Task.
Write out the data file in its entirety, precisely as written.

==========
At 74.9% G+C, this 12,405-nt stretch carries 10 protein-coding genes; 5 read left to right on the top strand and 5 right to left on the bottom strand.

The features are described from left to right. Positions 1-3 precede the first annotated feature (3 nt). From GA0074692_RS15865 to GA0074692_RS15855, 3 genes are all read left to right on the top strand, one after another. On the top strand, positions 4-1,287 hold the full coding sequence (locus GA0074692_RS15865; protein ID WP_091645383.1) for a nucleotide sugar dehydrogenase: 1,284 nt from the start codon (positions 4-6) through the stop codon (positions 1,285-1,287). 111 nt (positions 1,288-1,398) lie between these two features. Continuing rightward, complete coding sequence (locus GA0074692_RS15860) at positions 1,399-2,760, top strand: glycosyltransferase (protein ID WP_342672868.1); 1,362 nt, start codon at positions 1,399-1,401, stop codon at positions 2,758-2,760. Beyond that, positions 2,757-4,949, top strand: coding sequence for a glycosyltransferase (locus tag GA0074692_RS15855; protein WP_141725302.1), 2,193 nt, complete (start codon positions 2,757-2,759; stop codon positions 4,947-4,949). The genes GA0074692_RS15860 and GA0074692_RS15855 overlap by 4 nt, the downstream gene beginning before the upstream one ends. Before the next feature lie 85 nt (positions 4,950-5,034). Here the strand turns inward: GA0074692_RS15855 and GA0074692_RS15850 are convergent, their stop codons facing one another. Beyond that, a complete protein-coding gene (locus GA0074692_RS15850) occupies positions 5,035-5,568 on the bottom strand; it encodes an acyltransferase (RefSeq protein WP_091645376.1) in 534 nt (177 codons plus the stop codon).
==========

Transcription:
At 74.9% G+C, this 12,405-nt stretch carries 10 protein-coding genes; 5 read left to right on the top strand and 5 right to left on the bottom strand.

The features are described from left to right. Positions 1-3 precede the first annotated feature (3 nt). From GA0074692_RS15865 to GA0074692_RS15855, 3 genes are all read left to right on the top strand, one after another. On the top strand, positions 4-1,287 hold the full coding sequence (locus GA0074692_RS15865; protein ID WP_091645383.1) for a nucleotide sugar dehydrogenase: 1,284 nt from the start codon (positions 4-6) through the stop codon (positions 1,285-1,287). 111 nt (positions 1,288-1,398) lie between these two features. Continuing rightward, complete coding sequence (locus GA0074692_RS15860) at positions 1,399-2,760, top strand: glycosyltransferase (protein ID WP_342672868.1); 1,362 nt, start codon at positions 1,399-1,401, stop codon at positions 2,758-2,760. Beyond that, positions 2,757-4,949, top strand: coding sequence for a glycosyltransferase (locus tag GA0074692_RS15855; protein WP_141725302.1), 2,193 nt, complete (start codon positions 2,757-2,759; stop codon positions 4,947-4,949). The genes GA0074692_RS15860 and GA0074692_RS15855 overlap by 4 nt, the downstream gene beginning before the upstream one ends. Before the next feature lie 85 nt (positions 4,950-5,034). Here the strand turns inward: GA0074692_RS15855 and GA0074692_RS15850 are convergent, their stop codons facing one another. Beyond that, a complete protein-coding gene (locus GA0074692_RS15850) occupies positions 5,035-5,568 on the bottom strand; it encodes an acyltransferase (RefSeq protein WP_091645376.1) in 534 nt (177 codons plus the stop codon).